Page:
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Giving Moms the Gift of Health

A lot of time and money was just spent on Mother’s Day. The yearly ritual of “mom fever” means picking out fancy presents such as exotic flower arrangements, sparkling gemstones or free passes to a trendy spa.

But the sad truth for many women I see as patients is that material gifts are often what they need least.

Many diseases are diagnosed after a woman becomes pregnant

As a specialist in high-risk obstetrics, I know that many women of reproductive age, because of limited resources, time or knowledge, don’t get adequate medical care of any sort until they are pregnant.

That means I diagnose a lot of new diseases in pregnant women. Some are specific to pregnancy, such as pre-eclampsia (a form of high blood pressure that exists only in human pregnancy, oddly enough). But I also diagnose many cases of diabetes, hypertension, dental abscesses, sexually transmitted infections (including HIV) and even cancer in pregnant women.
Most of my patients had these problems before their pregnancies; they either didn’t know or weren’t in a situation to get medical care.

On the one hand, this is exactly when prenatal care is a blessing. There are so many steps I can take when my patient and her developing fetus are most at risk.

We can control blood pressure to reduce the risk of maternal complications during pregnancy, and put patients on antiretroviral medications to reduce the risk of HIV transmission to their children during labor. We can also control high sugar to optimize the chance of a healthy pregnancy and delivery.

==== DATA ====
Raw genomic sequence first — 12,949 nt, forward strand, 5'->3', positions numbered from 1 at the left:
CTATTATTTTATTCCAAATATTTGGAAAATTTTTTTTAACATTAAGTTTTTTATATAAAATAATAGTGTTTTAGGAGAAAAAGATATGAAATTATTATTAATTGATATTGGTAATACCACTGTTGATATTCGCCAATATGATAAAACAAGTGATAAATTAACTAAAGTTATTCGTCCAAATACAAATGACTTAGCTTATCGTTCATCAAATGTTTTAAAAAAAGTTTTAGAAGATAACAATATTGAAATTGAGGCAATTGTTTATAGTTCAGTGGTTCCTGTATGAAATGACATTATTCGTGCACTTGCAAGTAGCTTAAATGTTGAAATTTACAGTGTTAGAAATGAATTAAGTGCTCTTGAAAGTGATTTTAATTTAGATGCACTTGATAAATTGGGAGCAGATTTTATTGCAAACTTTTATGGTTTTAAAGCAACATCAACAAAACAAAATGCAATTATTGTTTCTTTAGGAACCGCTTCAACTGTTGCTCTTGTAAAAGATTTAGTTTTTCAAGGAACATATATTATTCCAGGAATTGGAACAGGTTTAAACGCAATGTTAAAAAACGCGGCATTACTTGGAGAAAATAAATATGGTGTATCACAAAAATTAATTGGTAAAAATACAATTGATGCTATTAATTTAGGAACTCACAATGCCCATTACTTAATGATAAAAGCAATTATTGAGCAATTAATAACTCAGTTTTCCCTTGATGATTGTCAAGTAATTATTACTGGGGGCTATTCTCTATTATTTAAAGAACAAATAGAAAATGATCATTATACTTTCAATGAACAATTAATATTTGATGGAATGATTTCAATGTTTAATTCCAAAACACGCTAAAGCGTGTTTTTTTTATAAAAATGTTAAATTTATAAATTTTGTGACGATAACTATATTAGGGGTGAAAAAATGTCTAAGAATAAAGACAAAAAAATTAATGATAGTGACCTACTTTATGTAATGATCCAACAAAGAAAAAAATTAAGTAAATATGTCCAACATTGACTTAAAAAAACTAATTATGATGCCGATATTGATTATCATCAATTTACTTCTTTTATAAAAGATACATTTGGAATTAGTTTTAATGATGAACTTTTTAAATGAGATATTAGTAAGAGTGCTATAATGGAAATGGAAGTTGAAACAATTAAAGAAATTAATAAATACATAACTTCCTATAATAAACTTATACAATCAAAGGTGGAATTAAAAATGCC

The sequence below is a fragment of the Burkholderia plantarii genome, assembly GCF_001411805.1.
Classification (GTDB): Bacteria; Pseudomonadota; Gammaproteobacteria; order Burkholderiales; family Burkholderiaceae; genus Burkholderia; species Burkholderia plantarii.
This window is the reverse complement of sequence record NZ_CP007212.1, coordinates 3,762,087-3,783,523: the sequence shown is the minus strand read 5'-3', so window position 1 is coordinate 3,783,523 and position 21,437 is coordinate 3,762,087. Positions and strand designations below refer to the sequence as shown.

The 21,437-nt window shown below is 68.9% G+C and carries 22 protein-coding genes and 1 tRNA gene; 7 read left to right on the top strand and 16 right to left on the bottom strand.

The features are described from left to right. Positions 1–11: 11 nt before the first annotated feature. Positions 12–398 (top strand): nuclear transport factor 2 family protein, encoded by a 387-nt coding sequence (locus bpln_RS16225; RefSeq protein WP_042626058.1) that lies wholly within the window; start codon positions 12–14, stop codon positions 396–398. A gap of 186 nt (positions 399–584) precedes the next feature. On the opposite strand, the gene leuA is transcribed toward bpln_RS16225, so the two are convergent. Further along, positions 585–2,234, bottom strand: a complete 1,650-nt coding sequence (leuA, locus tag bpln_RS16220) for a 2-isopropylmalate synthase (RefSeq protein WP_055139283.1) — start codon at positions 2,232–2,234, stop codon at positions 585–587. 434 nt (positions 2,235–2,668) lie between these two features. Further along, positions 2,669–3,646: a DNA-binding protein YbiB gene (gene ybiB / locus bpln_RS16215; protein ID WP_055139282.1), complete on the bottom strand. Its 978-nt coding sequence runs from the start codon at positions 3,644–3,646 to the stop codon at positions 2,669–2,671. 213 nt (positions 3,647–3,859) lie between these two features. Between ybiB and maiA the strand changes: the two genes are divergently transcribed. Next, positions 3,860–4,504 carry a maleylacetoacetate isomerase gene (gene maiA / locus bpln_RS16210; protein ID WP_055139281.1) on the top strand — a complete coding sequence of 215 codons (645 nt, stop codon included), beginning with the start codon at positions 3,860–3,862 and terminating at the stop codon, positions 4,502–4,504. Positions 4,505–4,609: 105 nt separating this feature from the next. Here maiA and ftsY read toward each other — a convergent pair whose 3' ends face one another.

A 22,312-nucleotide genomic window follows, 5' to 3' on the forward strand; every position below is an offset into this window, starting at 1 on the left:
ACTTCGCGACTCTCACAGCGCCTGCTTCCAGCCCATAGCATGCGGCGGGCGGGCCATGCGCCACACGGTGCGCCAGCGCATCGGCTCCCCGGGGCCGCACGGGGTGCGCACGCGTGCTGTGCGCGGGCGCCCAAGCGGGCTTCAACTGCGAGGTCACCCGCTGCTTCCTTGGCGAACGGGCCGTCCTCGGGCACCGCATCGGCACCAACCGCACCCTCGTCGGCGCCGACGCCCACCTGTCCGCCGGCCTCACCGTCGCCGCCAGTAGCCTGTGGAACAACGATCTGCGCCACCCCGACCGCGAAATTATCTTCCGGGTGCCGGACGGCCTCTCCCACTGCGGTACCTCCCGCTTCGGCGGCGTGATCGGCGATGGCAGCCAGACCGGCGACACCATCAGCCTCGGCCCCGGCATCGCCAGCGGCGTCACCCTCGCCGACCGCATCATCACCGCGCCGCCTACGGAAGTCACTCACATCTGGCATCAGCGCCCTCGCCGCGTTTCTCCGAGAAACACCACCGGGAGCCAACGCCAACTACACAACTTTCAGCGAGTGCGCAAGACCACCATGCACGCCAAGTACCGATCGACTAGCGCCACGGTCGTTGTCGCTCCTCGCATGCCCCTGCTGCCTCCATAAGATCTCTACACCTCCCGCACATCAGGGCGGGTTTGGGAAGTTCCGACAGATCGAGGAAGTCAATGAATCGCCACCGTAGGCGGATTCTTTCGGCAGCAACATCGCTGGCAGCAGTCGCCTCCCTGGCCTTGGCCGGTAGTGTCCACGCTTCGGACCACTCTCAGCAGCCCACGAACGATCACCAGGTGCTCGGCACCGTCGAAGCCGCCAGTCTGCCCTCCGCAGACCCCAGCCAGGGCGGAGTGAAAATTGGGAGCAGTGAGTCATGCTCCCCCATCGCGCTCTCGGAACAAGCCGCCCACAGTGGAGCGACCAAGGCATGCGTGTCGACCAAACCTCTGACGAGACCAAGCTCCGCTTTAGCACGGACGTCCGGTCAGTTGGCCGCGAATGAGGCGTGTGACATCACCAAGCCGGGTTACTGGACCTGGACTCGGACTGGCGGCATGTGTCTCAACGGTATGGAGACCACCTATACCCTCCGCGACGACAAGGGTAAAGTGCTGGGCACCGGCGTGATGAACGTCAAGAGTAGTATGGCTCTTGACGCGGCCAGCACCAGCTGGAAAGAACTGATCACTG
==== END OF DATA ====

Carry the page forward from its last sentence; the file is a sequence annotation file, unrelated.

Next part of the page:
But on the other hand, this situation is also a curse. Because here’s another truth: the earliest day a woman finds out that she’s pregnant, through either a blood test or a urine test, she’s already been pregnant for about 14 days.

That means that doctors—when faced with pregnant patients with chronic illnesses—are always playing catch-up. For an expectant mother with diabetes, that means that a tiny, vulnerable fetus has been developing in an abnormally sugary environment, one that increases the risk of birth defects. With diabetes, as with most other chronic diseases, the key to the best possible outcome is entering the pregnancy as healthy as possible—and if you’re in my office with that positive urine pregnancy test, we may have already missed that opportunity.

So here’s what I want for my moms and moms-to-be: the gift of time and awareness and resources to take care of themselves earlier and better.

We do a great job of caring for mothers once we get the opportunity; let’s continue to work to make that opportunity happen before pregnancy, when it can really make a difference.

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